“Look, this was the iniquity of your sister Sodom: She and her daughters [that’s her fellow cities] had pride, fullness of bread, and abundance of idleness; neither did she strengthen the hand of the poor and needy.”
There’s not a mention of homosexuality. I don’t mean that God is indifferent to homosexuality. Far from it. But the basic sins of Sodom was selfishness, carnality, self-indulgence, looking after Number 0ne. And you know what I believe? This is just my opinion. I believe that kind of culture will always produce homosexuality. That’s why we so many homosexuals in the world today, because of the sins of our day which are just like the sins of Sodom.
“Look, this was the iniquity of your sister Sodom: She and her daughters [that’s her fellow cities] had pride, fullness of food, and abundance of idleness; neither did she strengthen the hand of the poor and needy.”
How well does that involve contemporary British culture? Now there are wonderful exceptions but they’re exceptions. And we can lament the upsurge of homosexuality, but I believe that kind of culture will always produce homosexuality. It’s not the root. The root is selfishness, self-indulgence, indifference to others.
Let’s turn to the New Testament. Turn to Luke’s gospel. And again, this is something that so impacted me I really had to decide was what I had to do about it. And I haven’t decided yet. Now we’re turning to Luke chapter 3. This is part of the ministry of John the Baptist who, as you know, was sent to be the forerunner and prepare the way for Jesus. His theme was summed up in one word—Repentance. And in Luke 3 beginning at verse 9 John says this.
“And even now the ax is laid to the root of the trees. Therefore every tree which does not bear good fruit is cut down and thrown into the fire.”
And notice God requires good fruit. It’s not enough to say I don’t bear bad fruit. I’m not doing anything wrong. Are you bearing good fruit? Because if you’re not it’ll be cut down and thrown into the fire. So the people... And notice this is not the prostitutes or the tax collectors. This is everybody. They heard his message.
“So the people asked him, ‘What shall we do then?’ [What have we got to do? His answer was so simple.] He answered and said to them, ‘He who has two tunics, let him give to him who has none; and he who has food, let him do likewise.’”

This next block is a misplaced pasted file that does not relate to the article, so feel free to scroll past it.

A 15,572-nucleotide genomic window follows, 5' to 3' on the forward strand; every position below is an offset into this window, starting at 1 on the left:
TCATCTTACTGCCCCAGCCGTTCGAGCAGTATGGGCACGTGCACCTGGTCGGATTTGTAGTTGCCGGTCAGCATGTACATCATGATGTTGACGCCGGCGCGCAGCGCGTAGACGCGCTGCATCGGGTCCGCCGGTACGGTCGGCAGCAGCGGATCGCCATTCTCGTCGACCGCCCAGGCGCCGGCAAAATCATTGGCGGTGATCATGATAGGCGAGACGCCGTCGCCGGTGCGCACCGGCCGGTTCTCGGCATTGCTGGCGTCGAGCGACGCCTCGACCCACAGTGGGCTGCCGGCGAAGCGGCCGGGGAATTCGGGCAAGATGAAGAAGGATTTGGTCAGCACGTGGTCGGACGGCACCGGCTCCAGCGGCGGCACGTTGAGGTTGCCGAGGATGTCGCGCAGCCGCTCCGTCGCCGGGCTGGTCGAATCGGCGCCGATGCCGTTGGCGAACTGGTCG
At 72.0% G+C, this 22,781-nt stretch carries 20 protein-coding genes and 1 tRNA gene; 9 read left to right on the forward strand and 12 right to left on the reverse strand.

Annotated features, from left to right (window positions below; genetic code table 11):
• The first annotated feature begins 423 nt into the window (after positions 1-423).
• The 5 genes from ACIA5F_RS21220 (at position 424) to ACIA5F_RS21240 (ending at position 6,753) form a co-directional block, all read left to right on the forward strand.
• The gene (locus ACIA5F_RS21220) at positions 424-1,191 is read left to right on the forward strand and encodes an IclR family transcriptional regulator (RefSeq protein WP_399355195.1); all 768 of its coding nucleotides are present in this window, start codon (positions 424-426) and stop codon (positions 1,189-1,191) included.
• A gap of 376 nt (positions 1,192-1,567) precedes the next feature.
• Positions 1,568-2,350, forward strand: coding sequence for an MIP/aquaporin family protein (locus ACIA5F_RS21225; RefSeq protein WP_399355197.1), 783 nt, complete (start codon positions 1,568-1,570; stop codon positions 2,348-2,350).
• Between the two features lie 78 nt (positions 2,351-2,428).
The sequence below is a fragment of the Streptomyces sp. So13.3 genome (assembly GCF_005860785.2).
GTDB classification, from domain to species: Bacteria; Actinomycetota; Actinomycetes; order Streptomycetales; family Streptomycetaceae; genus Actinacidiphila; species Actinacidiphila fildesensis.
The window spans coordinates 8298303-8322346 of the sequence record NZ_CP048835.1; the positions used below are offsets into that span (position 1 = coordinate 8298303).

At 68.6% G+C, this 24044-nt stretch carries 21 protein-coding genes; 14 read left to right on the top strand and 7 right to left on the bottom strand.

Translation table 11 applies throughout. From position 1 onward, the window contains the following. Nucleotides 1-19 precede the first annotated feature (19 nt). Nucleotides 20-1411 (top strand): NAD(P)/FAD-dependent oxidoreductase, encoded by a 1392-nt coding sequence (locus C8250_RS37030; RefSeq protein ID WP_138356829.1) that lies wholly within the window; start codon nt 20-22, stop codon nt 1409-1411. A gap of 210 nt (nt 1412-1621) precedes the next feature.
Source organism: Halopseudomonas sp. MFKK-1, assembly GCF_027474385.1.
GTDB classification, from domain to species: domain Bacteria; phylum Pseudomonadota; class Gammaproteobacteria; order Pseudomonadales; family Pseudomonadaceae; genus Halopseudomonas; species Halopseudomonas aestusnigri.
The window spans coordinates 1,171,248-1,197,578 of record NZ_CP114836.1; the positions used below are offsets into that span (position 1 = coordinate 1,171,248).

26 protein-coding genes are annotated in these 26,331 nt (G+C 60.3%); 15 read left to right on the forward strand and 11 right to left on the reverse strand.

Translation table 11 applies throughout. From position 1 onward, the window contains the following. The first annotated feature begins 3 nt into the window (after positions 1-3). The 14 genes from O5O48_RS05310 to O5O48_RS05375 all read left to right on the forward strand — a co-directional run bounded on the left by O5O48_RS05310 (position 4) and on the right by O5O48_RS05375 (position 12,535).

Not complicated, not theology. Just be concerned about the people who need you. When I read that I thought to myself—I got a little mental picture of all the suits and the jackets I have hanging in various closets in various places. And I thought to myself, I don’t need all those. And it’s really not that I’m greedy. I don’t amass clothing. It just somehow grows. I live in three different countries at different times and it’s complicated. But I thought to myself I have never acted on that word ever in my life. If you have two jackets and somebody else none, what do you do? Tell me? You give it to him. That’s right. If you have food and somebody else has none, what do you do? Thank you. All right. So we’re clear what it means.
Then Luke 14 Jesus gives instructions, verses 12–14. Now He had been invited to the house of a Pharisee for a meal. And at the end of the meal He gives this advice to the Pharisee. Luke 14 verses 12, 13 and 14.
“Then He said to him who invited Him, ‘When you give a dinner or a supper, do not ask your friends, your brothers, your relatives, nor your rich neighbors, lest they also invite you back, and you be repaid. But when you give a feast, invite the poor, the maimed, the lame, the blind. And you will be blessed, because they cannot repay you; for you shall be repaid at the resurrection of the just.’”
Now that’s a general statement to Christians. So when you have a party whom are you going to invite? Your friends, your relatives, or the people who really need the invitation who can’t invite you back. I want you to see this as consistent all through the Bible. It’s not something that just comes up in one place. I am amazed that I’ve studied the Bible so long and never saw it so clearly as I’ve seen it in the last few weeks.
And I’ll tell you this, and I very rarely say this, but in 1957 when I was living at number 77 Westbourne Grove at about two o’clock in the morning the Lord woke me up and He spoke to me audibly. And I mean, I could take you to the place where I was, the place where the Lord was standing, I didn’t see Him. I’m very cautious about when I say this but this is what He said. “There shall be a great revival in the United States and Great Britain.” And I noticed how polite the Lord was. He calls everybody the right title. The United States and Great Britain. No just Britain, but Great Britain. And I believe it. I believe it’s very near. I believe it’s coming very soon. Not because we’ve earned it, but because God decided to send it. Then He said to me, and I very, very rarely say this, but I feel God wants me to. He said, “Thou shalt be His instrument in Britain, but the condition is obedience in small things and in great things. For the small things are as great as the great things.”
And I want to tell you, and this is absolutely unplanned, I believe the message that I’m bringing you tonight is the key to releasing revival in Britain. You’ve got thousands of wonderful Christians who just sit in church chairs and sing hymns. What about the people who really need you? You don’t even have contact with them, some of you. If you were told today to invite the poor, the maimed, the lame the blind you wouldn’t know who to invite. You’re so far removed from them. You’re just not in contact. But they are the people that need you.